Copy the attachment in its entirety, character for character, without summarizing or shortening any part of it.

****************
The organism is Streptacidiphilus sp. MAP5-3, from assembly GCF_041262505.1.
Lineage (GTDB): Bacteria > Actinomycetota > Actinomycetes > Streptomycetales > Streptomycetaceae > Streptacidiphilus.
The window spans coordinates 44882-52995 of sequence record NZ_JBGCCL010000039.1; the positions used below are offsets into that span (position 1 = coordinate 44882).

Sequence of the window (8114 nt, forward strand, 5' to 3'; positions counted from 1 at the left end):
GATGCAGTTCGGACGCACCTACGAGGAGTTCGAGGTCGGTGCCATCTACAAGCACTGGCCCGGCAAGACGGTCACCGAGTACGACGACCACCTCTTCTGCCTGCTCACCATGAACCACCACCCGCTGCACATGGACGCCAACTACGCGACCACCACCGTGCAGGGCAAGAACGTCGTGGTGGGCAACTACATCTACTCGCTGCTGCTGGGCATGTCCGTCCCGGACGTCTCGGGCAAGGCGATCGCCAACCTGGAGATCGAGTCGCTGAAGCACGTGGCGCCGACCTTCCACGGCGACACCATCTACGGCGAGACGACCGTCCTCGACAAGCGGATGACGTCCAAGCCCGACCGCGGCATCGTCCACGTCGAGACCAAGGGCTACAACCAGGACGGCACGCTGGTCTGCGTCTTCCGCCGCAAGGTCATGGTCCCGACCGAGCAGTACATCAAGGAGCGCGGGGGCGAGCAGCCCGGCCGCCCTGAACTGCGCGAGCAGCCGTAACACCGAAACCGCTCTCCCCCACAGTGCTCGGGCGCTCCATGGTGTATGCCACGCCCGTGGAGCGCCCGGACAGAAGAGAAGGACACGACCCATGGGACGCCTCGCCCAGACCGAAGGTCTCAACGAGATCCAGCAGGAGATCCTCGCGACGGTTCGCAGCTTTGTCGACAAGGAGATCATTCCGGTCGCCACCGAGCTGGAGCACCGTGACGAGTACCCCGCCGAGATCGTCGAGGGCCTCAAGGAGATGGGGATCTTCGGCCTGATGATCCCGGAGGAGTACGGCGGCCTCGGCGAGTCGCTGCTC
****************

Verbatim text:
The organism is Streptacidiphilus sp. MAP5-3, from assembly GCF_041262505.1.
Lineage (GTDB): Bacteria > Actinomycetota > Actinomycetes > Streptomycetales > Streptomycetaceae > Streptacidiphilus.
The window spans coordinates 44882-52995 of sequence record NZ_JBGCCL010000039.1; the positions used below are offsets into that span (position 1 = coordinate 44882).

Sequence of the window (8114 nt, forward strand, 5' to 3'; positions counted from 1 at the left end):
GATGCAGTTCGGACGCACCTACGAGGAGTTCGAGGTCGGTGCCATCTACAAGCACTGGCCCGGCAAGACGGTCACCGAGTACGACGACCACCTCTTCTGCCTGCTCACCATGAACCACCACCCGCTGCACATGGACGCCAACTACGCGACCACCACCGTGCAGGGCAAGAACGTCGTGGTGGGCAACTACATCTACTCGCTGCTGCTGGGCATGTCCGTCCCGGACGTCTCGGGCAAGGCGATCGCCAACCTGGAGATCGAGTCGCTGAAGCACGTGGCGCCGACCTTCCACGGCGACACCATCTACGGCGAGACGACCGTCCTCGACAAGCGGATGACGTCCAAGCCCGACCGCGGCATCGTCCACGTCGAGACCAAGGGCTACAACCAGGACGGCACGCTGGTCTGCGTCTTCCGCCGCAAGGTCATGGTCCCGACCGAGCAGTACATCAAGGAGCGCGGGGGCGAGCAGCCCGGCCGCCCTGAACTGCGCGAGCAGCCGTAACACCGAAACCGCTCTCCCCCACAGTGCTCGGGCGCTCCATGGTGTATGCCACGCCCGTGGAGCGCCCGGACAGAAGAGAAGGACACGACCCATGGGACGCCTCGCCCAGACCGAAGGTCTCAACGAGATCCAGCAGGAGATCCTCGCGACGGTTCGCAGCTTTGTCGACAAGGAGATCATTCCGGTCGCCACCGAGCTGGAGCACCGTGACGAGTACCCCGCCGAGATCGTCGAGGGCCTCAAGGAGATGGGGATCTTCGGCCTGATGATCCCGGAGGAGTACGGCGGCCTCGGCGAGTCGCTGCTC